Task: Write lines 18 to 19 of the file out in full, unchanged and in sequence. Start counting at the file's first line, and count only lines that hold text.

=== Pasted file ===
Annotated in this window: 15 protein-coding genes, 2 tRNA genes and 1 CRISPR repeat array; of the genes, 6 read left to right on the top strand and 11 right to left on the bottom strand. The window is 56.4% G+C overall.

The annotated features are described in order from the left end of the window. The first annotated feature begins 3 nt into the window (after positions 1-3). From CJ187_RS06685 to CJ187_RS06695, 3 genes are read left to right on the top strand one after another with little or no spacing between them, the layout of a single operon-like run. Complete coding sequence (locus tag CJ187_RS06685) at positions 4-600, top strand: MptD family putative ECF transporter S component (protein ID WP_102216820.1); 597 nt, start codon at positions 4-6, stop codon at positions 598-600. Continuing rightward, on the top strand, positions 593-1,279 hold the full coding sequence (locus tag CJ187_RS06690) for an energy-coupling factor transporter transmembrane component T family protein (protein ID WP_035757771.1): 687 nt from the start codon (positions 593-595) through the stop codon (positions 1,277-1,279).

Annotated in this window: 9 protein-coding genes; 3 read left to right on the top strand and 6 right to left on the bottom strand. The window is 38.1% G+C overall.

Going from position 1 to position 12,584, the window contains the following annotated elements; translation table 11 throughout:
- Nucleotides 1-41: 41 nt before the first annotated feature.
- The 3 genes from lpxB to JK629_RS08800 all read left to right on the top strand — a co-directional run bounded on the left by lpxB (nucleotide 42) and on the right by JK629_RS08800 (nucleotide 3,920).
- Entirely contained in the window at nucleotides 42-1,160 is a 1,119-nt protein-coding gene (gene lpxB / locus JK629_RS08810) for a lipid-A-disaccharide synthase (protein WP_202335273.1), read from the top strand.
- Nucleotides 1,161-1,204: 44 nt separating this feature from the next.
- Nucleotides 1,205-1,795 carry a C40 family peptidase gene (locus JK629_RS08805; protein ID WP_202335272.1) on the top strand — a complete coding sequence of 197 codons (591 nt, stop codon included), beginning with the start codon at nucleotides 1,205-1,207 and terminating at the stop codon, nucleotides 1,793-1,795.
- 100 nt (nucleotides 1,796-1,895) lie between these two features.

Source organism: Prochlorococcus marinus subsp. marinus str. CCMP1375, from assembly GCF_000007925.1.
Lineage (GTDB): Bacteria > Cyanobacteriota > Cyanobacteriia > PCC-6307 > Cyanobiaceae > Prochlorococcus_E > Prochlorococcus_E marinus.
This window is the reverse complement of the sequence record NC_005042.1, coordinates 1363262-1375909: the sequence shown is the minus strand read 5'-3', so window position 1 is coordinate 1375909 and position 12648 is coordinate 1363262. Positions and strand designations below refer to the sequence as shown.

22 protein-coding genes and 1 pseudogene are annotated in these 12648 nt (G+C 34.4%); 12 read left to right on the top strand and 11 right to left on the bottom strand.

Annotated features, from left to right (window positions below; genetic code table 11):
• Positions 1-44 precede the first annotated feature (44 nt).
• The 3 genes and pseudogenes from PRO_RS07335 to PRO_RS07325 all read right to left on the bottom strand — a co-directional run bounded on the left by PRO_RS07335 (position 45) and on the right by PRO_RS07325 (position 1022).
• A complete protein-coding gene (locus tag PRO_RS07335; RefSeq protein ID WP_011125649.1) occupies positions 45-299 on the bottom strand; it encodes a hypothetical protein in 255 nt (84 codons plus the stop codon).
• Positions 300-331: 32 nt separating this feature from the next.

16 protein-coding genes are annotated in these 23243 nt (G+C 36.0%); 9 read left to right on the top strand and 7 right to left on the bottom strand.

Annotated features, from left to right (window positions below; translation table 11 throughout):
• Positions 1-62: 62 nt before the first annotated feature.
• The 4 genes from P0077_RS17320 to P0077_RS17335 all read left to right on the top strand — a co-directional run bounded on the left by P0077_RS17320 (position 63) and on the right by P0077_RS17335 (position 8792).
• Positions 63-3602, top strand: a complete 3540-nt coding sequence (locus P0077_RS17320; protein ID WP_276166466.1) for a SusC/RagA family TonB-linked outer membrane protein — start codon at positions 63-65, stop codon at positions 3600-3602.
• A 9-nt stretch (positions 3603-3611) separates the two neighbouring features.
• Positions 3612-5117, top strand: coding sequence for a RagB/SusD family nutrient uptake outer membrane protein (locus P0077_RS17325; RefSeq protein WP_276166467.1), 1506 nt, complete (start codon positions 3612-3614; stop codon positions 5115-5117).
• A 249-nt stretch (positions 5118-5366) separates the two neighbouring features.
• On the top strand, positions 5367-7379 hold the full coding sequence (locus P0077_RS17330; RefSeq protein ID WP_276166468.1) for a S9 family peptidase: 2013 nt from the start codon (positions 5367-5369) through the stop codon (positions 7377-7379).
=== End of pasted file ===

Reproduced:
• A complete protein-coding gene (locus tag PRO_RS07335; RefSeq protein ID WP_011125649.1) occupies positions 45-299 on the bottom strand; it encodes a hypothetical protein in 255 nt (84 codons plus the stop codon).
• Positions 300-331: 32 nt separating this feature from the next.